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Gogroove FlexSmart X2 In-Car Stereo Bluetooth Adapter review:

Gogroove FlexSmart X2 In-Car Stereo Bluetooth Adapter

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The combination of an FM transmitter, Bluetooth connection, and analog audio connections gives you three ways to use the X2 as a bridge between your handset and car stereo: Bluetooth-to-FM transmission, auxiliary-input-to-FM transmission, and Bluetooth-to-auxiliary output. We suppose that one could use the auxiliary input with the auxiliary output, but that just seems unnecessary.

Although we tested the Gogroove FlexSmart X2 in all three of its connection modes, the bulk of our testing was performed using it the way we think most consumers will: as a Bluetooth-to-FM bridge.

Pairing mode is initiated by pressing and holding the call button for 2 seconds. As mentioned above, our test Android phone was able to pair with the X2 automatically, skipping the four-digit PIN entry process. Once it was paired, we tuned the X2 to an FM frequency known to be empty, tuned our car's stereo to the same frequency, and hit play on our handset's MP3 application. As expected, music then played on our car's stereo. Of course, audio quality is limited to the lowest level in the chain, so in this configuration that meant the relatively low quality of the FM radio broadcast. Audiophiles will be severely disappointed, but for many people (including heavy podcast listeners) the ease of installation may be well worth the minor degradation in audio fidelity.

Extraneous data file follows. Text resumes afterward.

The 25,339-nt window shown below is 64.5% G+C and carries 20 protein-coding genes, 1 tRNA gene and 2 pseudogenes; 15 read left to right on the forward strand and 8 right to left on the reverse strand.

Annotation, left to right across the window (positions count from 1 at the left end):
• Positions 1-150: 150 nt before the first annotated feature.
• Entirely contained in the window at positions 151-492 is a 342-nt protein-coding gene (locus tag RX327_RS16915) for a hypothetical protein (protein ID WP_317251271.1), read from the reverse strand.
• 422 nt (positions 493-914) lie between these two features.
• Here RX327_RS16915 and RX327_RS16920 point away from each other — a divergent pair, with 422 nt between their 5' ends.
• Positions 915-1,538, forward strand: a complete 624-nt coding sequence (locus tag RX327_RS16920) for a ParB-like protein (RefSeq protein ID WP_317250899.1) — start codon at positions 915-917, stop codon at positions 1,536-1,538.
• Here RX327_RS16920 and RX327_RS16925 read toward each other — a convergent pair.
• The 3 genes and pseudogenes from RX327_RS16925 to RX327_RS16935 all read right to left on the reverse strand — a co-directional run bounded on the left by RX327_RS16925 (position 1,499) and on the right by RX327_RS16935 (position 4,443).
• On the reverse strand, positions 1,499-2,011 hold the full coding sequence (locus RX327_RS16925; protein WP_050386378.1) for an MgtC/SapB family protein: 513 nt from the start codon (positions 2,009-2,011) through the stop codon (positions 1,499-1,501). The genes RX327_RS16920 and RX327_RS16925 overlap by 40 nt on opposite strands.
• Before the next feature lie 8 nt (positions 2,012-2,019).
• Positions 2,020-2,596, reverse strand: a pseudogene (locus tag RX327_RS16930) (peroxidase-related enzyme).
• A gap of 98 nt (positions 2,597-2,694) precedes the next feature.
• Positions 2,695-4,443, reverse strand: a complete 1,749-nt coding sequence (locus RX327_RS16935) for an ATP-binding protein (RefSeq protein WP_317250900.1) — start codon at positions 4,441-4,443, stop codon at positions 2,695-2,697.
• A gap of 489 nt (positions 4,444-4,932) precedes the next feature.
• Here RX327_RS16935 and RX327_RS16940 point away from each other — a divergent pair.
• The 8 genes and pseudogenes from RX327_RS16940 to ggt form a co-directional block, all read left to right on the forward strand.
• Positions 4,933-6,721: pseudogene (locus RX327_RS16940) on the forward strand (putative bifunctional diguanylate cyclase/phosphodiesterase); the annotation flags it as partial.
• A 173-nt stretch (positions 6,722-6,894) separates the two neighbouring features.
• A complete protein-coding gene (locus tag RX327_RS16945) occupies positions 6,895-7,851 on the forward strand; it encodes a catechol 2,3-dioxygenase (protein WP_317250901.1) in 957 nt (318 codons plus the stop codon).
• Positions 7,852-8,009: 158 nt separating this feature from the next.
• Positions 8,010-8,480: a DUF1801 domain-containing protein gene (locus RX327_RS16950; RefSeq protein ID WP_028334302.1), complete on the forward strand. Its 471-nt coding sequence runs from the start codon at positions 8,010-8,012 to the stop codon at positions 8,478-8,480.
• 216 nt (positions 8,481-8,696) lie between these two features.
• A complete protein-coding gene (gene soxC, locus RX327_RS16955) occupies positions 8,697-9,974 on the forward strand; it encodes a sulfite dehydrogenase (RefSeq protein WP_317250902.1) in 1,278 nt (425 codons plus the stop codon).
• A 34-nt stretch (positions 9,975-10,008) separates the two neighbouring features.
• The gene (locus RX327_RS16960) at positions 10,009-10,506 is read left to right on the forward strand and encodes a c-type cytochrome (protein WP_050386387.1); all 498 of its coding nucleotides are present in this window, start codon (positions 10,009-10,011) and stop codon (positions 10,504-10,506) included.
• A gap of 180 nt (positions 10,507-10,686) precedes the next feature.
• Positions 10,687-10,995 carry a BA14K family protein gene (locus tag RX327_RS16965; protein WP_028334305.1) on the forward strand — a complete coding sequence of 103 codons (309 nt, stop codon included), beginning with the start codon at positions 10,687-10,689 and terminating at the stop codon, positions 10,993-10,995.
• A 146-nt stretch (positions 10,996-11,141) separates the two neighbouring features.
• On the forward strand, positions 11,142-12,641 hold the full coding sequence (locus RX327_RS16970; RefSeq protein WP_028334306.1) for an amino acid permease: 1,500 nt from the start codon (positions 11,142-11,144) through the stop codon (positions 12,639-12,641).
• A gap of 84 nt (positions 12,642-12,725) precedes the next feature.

That said, the audio quality of the X2 we observed during bench testing was on par with some of the best FM transmitters we've tested. Your mileage may vary depending on how crowded the airwaves are in your area. In vehicle testing around hilly San Francisco, we found that a frequency that worked in one area of town was completely unlistenable in another, leading to a good deal of frequency changing as we ran our daily errands. This is an inherent weakness in all FM transmission technology and not a flaw in the FlexSmart X2's design.

To increase audio quality, we used the Bluetooth connection to output audio through the line output into our car stereo's auxiliary input. However, if your vehicle already has an aux-in, a $5 audio patch cable would yield even better quality than this $50 transmitter. If you're not looking to use the FM connection, this isn't the car audio option for you.

In sum
If you're no audiophile and you're simply looking for the easiest way to hear calls and music from your high-tech phone through the low-tech FM radio in your car, perhaps the Gogroove FlexSmart X2 is the stereo adapter for you. Its use of both Bluetooth and FM transmission wireless technology means that in most cases you can simply hop in your car, hit play, and go, without fumbling with wires or cradles. However, it includes connections and cables for the times that you do want to, for example, plug in and charge your phone.

There are a few weaknesses in the X2's design. The basic display gives no caller ID information, meaning that the phone's screen will need to be visible to discern incoming callers. Likewise, the lack of voice dialing means that you'll still need to use the handset when initiating a call other than a basic redial.

For a few bucks more, we'd recommend that prospective FlexSmart X2 purchasers also take a look at the Motorola Roadster, a visor-mounted device that offers the same capability of bridging FM and Bluetooth calls and audio, but also includes an internal loudspeaker and rechargeable battery for use outside the car, a superior noise-cancelling microphone with basic voice command, and integration with the Motorola MotoSpeak app for Android and BlackBerry.

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